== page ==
Tuesday, November 28, 2006
It's tough to decide whether regulatory burdens hinder business profitability; surely, some are unnecessary and costly. But Eliot Spitzer doesn't think so with regard to the recent reforms following Enron, and I too am inclined to think that more accountability alone is not the reason for business' lack of success. He points to businesses that he helped reform as New York Attorney General, which are now enjoying success. Whether that is directly related to the reforms is not clear, but it does disprove the idea that the reforms he is after will destroy businesses. See the FT's article about governor-elect Spitzer's recent statements about accountability regulations here.
Thursday, November 23, 2006
Wednesday, November 22, 2006
See nos.nl for the final results of the Dutch election, but as of now (the polls closed an hour and a half ago) SP has gotten 25 seats, PvdA 33, CDA 40, and VVD 22, along with the Animal Party - 2 seats, Geert Wilders' party 8 seats, and Christian Union 7 seats. What will the coalition be? Christen Unie seems to play a critical role in the formation of a coalition, like D66 in 2003. Pim Fortuyn's party LPF did not win any seats and Een.nl also came up empty. It looks like the Netherlands is exhibiting a polarization not unlike what we have seen in the United States recently.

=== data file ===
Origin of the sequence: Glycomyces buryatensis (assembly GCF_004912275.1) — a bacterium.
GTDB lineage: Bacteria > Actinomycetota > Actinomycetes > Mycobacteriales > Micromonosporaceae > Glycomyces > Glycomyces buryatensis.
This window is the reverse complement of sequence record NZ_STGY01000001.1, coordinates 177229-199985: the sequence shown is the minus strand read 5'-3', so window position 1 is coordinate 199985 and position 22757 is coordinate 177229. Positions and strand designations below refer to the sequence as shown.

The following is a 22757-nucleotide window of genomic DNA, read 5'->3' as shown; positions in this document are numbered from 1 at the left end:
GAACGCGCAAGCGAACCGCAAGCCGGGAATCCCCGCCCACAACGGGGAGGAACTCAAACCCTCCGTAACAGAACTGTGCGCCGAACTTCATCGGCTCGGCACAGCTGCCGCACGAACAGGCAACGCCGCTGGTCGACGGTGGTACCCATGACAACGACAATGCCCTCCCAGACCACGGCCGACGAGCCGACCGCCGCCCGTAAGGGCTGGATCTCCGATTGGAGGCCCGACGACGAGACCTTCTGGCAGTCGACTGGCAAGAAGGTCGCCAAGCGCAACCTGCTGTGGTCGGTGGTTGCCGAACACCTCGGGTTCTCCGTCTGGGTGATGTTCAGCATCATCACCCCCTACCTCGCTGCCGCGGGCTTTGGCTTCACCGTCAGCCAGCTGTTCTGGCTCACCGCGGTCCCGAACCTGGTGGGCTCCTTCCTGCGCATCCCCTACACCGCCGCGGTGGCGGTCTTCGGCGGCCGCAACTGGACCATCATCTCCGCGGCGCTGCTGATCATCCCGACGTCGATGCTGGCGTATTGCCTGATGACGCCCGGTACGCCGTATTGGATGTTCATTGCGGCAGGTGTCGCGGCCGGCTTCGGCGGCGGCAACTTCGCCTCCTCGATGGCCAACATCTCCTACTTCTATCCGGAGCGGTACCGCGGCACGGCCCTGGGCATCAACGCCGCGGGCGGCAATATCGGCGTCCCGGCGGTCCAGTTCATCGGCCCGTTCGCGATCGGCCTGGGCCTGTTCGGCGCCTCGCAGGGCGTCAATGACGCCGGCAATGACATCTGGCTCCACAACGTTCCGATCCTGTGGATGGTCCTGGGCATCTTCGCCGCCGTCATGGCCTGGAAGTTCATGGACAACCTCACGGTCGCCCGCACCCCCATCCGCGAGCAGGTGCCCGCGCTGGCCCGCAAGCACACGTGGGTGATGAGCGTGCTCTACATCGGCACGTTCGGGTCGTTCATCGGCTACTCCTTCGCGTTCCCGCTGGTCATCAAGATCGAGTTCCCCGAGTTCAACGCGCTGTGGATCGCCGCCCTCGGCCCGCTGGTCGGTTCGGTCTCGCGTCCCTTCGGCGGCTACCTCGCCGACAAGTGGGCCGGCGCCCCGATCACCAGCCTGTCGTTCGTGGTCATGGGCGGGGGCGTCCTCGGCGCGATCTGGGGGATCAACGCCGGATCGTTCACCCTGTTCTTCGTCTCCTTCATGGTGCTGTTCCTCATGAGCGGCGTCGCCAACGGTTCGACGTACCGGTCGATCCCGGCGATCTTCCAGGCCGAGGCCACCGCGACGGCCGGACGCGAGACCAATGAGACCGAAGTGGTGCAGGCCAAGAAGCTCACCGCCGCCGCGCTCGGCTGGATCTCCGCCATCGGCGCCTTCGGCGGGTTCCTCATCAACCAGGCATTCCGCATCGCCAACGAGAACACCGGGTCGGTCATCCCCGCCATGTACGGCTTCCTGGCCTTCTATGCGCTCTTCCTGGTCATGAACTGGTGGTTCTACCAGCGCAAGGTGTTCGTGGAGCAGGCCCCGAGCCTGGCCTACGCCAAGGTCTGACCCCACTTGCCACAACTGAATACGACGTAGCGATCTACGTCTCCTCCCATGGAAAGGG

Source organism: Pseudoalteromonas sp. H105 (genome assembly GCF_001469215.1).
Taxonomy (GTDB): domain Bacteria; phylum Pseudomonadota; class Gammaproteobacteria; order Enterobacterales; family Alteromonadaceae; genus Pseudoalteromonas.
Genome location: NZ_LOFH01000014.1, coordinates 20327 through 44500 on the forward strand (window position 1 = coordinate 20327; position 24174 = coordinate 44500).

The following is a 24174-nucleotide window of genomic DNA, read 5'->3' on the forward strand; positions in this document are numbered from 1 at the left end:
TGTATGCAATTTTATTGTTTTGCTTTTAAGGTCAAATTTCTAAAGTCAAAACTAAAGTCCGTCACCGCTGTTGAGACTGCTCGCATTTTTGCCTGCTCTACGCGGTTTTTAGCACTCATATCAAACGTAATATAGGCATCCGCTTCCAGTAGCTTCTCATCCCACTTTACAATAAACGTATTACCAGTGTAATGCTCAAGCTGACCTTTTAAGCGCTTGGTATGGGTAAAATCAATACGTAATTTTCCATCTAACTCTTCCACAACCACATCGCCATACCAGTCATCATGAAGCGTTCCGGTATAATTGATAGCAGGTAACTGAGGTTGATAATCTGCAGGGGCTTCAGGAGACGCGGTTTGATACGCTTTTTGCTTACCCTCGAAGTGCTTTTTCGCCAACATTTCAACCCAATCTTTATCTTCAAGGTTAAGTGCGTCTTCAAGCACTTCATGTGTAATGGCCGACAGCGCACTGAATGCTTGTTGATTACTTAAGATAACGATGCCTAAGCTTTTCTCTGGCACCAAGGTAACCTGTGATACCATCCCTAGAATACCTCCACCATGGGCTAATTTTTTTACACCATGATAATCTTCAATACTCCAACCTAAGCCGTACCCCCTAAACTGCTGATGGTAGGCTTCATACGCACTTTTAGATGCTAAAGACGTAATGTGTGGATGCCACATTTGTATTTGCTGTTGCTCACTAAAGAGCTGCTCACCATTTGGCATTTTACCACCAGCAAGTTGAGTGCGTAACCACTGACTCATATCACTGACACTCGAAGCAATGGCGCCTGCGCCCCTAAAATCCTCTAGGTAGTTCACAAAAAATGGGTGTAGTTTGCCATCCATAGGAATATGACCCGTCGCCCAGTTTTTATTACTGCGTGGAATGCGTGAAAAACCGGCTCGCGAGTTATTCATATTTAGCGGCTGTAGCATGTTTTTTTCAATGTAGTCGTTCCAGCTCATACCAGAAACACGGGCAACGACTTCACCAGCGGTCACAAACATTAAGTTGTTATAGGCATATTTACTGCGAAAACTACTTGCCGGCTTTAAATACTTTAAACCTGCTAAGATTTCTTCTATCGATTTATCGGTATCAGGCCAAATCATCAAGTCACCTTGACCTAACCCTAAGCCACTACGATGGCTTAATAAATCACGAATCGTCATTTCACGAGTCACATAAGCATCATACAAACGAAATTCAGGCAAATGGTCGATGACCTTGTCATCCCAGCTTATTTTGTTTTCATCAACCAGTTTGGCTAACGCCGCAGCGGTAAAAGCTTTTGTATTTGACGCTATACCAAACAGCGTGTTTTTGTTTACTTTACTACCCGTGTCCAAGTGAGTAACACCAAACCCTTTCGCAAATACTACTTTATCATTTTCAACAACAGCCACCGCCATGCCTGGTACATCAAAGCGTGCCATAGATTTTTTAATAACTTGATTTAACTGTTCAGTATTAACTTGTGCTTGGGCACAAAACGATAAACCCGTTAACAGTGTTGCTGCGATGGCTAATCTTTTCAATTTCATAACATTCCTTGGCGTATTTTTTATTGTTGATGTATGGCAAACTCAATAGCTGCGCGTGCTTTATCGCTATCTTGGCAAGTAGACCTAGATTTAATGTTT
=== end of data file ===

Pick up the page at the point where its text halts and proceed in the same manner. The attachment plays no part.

I wanna know what happened to the PvdA! Why the drop in the last few weeks? The pension idea did Wouter Bos in in the beginning of polling, but he took it back; so what was the bombshell in the last few weeks? I totally missed it if there was one. I am waiting for analysis from the Dutchies to my inbox....... ;)
Tuesday, November 21, 2006
Friday, November 17, 2006
Thursday, November 16, 2006
Wednesday, November 15, 2006
Monday, November 13, 2006
Sometimes you just have to get to the root of the problem. Some are complaining that the the European Court of Auditors' refusal to give a positive Declaration of Assurance (DAS) for EU spending is giving the EU a bad reputation.
Yes, it is, isn't it.
But the whiners (those in the member states) have got it wrong. The Court will give a positive DAS if it is earned. And if member states are not going to take some responsibility for spending, then they will continue to have that DAS hanging over their heads --- until they do take responsibility.
Democrats are also going to save from certain doom the Special Inspector General for Iraq Reconstruction (and I have to concede, it is nice that Senator Lieberman is a cosponsor of this bill). The work of this Special Inspector has been so little publicized, enough so that James Baker could contend the other day (see earlier post) that little abuse by the big guys like Halliburton and Bechtel had been found; in fact, the Special Inspector has found abuses and has brought to justice those guilty of bribery and shoddy constructions.
Wednesday, November 08, 2006
Seeing the results as they came off the back of the machines also showed me how popular Jodi Rell, now governor-elect, was in the district, as well as senator-elect Joe Lieberman. House of Representatives incumbant Christopher Shays was also very popular in the district (District 11 in Greenwich) -- he won over Democrat Diane Farrell narrowly. Lamont didn't do very well there, but Republican candidate for senate Alan Schlesinger did horribly, despite the large number of Republican voters in that district.